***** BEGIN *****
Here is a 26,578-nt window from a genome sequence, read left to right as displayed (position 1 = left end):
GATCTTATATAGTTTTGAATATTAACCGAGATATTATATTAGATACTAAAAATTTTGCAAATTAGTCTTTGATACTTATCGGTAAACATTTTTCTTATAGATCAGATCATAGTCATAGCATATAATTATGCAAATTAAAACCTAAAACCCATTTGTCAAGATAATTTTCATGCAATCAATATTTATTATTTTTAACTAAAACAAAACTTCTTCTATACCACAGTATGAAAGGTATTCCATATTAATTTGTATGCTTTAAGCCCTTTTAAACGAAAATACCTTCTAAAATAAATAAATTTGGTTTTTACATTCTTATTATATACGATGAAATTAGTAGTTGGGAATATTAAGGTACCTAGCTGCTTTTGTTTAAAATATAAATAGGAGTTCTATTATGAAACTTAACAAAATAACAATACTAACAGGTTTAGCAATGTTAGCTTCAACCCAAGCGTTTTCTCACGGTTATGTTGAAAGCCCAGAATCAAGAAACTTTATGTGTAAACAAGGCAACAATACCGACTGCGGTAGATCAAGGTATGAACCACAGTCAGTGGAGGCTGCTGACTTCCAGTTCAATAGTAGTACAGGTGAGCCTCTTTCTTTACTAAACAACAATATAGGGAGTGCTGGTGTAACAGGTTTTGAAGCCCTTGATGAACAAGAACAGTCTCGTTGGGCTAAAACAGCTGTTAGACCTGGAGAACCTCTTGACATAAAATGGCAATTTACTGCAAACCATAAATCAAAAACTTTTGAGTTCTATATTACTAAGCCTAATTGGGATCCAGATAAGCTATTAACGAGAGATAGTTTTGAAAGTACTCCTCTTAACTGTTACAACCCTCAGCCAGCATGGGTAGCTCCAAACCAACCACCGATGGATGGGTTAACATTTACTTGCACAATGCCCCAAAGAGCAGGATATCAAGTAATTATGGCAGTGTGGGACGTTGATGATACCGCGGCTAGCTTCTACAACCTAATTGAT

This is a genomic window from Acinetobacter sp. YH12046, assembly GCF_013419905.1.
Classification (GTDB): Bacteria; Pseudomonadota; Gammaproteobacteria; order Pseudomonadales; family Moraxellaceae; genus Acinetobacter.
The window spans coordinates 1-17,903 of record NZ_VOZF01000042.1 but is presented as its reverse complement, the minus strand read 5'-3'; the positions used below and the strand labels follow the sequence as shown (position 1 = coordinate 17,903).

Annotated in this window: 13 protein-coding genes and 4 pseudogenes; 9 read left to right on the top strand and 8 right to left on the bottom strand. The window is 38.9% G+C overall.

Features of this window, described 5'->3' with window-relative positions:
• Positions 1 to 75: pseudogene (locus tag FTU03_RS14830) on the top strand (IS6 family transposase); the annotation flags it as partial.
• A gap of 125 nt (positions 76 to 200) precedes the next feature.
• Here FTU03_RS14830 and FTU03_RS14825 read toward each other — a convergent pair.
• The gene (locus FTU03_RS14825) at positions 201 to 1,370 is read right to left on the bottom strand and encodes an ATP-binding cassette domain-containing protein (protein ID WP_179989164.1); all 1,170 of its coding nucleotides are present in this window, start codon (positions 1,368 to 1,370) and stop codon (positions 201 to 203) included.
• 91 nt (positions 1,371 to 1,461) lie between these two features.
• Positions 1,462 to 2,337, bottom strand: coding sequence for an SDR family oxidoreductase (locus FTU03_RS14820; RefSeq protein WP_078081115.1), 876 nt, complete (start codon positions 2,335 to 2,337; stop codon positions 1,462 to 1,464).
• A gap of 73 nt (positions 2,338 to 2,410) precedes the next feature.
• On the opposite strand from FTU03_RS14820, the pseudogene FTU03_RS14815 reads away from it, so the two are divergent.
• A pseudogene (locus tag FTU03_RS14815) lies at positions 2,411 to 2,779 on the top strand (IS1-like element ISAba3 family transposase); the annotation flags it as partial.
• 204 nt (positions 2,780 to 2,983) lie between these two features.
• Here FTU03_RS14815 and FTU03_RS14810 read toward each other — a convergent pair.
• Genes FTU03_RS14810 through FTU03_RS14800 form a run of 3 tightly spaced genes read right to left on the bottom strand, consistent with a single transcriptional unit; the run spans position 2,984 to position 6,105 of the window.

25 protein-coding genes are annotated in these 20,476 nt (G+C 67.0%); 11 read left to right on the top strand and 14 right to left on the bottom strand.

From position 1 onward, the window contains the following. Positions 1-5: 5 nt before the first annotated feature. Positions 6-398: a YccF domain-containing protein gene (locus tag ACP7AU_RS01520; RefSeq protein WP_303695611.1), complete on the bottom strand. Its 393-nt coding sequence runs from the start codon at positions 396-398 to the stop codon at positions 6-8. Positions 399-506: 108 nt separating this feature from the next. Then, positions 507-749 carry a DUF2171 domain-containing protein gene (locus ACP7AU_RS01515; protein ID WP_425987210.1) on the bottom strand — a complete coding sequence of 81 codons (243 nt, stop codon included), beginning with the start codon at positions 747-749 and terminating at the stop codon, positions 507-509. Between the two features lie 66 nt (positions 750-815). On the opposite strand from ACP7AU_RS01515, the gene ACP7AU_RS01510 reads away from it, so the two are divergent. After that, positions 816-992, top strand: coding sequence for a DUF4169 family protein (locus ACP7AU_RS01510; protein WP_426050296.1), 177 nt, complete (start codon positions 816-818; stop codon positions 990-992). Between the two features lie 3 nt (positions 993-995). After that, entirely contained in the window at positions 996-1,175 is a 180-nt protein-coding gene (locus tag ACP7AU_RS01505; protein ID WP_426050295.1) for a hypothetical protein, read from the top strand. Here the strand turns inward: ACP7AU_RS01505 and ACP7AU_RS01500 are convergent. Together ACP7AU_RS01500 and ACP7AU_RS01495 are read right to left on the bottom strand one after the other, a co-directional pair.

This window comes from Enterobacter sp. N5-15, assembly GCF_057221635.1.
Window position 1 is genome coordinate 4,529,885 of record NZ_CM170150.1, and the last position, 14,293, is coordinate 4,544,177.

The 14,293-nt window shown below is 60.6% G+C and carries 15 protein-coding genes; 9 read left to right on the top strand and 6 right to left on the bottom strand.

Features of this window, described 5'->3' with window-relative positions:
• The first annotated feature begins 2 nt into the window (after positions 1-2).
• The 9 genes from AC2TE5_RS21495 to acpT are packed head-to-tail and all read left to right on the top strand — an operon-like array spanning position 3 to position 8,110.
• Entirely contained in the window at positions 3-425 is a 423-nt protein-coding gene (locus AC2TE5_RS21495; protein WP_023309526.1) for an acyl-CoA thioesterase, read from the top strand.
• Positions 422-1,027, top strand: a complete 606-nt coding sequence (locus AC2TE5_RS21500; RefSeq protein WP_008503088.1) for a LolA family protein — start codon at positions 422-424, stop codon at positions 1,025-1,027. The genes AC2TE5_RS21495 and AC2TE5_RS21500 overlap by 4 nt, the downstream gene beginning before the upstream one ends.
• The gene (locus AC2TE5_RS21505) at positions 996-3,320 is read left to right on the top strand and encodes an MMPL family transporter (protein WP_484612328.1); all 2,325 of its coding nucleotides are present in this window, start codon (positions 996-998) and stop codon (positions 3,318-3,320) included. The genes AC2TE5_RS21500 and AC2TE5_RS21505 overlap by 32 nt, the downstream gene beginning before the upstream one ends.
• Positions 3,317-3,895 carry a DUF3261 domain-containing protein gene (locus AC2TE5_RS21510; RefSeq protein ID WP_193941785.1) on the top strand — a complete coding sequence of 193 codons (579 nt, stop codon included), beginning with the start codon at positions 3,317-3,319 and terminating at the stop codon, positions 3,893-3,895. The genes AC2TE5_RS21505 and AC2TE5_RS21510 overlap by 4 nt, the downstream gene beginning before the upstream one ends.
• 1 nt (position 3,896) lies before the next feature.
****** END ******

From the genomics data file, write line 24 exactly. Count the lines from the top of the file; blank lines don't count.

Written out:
The 14,293-nt window shown below is 60.6% G+C and carries 15 protein-coding genes; 9 read left to right on the top strand and 6 right to left on the bottom strand.